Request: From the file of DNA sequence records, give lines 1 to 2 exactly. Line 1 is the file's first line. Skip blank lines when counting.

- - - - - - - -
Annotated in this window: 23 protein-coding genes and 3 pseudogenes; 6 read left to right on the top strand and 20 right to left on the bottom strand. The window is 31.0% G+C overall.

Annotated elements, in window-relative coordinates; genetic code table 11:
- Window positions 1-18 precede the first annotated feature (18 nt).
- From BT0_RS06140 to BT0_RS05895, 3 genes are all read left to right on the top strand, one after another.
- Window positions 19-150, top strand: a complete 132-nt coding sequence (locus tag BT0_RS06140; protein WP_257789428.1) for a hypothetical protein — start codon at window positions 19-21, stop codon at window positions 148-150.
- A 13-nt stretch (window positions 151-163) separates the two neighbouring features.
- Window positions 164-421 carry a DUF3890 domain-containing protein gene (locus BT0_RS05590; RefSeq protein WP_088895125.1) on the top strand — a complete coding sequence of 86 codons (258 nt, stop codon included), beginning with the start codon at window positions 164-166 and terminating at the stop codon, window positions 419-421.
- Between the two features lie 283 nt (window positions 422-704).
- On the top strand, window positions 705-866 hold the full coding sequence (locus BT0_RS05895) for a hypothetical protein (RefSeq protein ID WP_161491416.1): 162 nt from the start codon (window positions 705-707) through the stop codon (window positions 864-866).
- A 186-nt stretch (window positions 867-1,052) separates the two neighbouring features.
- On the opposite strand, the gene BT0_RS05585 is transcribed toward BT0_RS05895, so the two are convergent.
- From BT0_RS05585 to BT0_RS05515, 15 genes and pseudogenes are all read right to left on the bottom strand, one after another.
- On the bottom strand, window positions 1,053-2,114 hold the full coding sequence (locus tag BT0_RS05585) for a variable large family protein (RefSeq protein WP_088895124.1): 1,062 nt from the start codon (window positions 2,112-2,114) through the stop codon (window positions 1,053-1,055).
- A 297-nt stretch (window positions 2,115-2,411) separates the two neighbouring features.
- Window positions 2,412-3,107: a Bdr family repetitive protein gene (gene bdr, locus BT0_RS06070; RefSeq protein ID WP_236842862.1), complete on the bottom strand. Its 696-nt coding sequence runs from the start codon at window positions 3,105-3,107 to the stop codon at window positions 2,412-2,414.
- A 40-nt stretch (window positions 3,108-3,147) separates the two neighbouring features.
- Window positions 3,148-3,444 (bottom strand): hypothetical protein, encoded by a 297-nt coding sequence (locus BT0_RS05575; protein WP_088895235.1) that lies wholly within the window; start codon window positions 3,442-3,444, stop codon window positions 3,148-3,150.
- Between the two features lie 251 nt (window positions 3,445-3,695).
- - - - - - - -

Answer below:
Annotated in this window: 23 protein-coding genes and 3 pseudogenes; 6 read left to right on the top strand and 20 right to left on the bottom strand. The window is 31.0% G+C overall.

Annotated elements, in window-relative coordinates; genetic code table 11: